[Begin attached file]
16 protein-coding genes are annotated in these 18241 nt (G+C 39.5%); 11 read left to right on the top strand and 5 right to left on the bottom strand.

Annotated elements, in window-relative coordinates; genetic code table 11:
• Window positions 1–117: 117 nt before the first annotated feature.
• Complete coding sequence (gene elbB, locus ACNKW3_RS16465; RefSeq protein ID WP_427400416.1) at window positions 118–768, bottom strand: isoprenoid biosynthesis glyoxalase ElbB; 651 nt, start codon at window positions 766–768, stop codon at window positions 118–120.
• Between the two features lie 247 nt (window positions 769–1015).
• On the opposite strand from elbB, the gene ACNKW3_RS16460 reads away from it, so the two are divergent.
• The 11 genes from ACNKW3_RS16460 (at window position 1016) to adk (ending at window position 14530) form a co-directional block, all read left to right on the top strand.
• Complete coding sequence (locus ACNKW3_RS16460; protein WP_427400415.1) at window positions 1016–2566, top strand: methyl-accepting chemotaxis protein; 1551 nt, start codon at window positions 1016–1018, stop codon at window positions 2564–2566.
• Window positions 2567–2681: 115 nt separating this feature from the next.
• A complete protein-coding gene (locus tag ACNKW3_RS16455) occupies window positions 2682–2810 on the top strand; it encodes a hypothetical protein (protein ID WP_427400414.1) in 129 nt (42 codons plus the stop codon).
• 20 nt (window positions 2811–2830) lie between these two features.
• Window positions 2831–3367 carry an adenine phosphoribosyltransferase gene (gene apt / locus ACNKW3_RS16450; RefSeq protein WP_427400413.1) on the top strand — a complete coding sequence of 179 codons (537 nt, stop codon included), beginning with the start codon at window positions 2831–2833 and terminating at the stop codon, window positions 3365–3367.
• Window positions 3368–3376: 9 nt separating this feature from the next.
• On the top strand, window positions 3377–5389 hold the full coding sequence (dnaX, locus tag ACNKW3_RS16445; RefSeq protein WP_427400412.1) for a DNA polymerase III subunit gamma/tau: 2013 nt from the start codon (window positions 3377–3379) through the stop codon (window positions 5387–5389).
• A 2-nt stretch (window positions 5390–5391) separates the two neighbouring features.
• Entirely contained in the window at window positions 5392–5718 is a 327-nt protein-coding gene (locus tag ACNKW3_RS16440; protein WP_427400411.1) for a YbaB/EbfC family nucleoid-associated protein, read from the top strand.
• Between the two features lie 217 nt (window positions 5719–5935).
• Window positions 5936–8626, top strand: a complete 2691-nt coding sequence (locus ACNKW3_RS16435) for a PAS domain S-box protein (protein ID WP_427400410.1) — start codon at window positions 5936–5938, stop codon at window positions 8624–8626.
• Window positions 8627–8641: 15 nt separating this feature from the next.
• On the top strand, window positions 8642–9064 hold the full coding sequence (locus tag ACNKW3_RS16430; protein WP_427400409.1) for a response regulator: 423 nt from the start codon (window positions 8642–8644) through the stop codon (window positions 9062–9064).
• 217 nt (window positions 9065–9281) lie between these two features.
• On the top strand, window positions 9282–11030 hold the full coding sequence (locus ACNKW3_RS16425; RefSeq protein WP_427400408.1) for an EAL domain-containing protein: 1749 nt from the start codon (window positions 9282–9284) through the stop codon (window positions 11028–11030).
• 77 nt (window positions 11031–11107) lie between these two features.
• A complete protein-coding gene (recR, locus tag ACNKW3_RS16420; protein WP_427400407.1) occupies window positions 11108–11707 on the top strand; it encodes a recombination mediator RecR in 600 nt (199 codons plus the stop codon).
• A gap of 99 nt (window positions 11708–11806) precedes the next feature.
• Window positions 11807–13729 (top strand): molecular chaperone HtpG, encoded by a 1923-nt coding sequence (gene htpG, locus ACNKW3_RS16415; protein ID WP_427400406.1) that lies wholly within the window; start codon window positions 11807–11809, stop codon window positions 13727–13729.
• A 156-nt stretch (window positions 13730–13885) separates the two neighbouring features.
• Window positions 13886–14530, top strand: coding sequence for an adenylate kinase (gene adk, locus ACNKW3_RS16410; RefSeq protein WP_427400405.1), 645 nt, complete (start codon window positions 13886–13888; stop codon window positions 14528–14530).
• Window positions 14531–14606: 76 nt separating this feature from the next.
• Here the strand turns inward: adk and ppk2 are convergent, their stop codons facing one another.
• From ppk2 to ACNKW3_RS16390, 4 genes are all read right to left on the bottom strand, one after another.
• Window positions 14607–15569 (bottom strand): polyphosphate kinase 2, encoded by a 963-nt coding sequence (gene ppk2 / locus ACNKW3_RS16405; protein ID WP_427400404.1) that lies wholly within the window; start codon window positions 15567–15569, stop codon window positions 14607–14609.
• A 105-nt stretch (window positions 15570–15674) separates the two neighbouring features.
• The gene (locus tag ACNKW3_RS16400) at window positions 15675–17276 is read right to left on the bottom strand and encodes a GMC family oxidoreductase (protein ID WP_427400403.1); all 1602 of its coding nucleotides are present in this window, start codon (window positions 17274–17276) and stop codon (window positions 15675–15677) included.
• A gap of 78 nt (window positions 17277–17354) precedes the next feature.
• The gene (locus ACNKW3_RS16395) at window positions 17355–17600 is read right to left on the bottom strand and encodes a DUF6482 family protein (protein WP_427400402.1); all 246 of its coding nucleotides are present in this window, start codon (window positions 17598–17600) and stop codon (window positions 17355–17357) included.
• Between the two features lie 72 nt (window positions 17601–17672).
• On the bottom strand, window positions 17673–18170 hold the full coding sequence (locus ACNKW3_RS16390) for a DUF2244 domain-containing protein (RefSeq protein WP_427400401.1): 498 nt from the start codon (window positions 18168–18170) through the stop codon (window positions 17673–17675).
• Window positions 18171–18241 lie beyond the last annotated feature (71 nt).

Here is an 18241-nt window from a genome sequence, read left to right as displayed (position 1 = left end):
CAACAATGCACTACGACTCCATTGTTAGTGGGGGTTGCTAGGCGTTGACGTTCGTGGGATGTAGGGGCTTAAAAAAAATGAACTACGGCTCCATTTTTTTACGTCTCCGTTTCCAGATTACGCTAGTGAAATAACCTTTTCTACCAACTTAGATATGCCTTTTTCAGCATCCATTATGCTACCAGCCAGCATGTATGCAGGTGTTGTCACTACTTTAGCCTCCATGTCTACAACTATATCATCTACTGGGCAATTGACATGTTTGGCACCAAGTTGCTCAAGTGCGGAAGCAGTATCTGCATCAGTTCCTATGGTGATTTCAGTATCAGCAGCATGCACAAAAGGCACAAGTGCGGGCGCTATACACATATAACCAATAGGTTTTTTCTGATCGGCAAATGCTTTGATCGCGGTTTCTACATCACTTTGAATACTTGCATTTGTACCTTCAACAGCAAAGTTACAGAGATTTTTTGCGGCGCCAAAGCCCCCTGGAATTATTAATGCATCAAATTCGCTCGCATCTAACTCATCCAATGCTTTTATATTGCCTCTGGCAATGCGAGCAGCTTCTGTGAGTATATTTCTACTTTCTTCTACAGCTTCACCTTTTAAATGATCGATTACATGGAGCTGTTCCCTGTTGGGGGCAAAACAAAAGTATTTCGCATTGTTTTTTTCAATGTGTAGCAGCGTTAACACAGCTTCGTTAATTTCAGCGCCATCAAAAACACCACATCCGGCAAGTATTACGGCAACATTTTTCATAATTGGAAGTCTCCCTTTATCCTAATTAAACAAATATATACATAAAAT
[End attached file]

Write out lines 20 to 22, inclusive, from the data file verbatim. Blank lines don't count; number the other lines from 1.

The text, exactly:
• On the top strand, window positions 8642–9064 hold the full coding sequence (locus tag ACNKW3_RS16430; protein WP_427400409.1) for a response regulator: 423 nt from the start codon (window positions 8642–8644) through the stop codon (window positions 9062–9064).
• 217 nt (window positions 9065–9281) lie between these two features.
• On the top strand, window positions 9282–11030 hold the full coding sequence (locus ACNKW3_RS16425; RefSeq protein WP_427400408.1) for an EAL domain-containing protein: 1749 nt from the start codon (window positions 9282–9284) through the stop codon (window positions 11028–11030).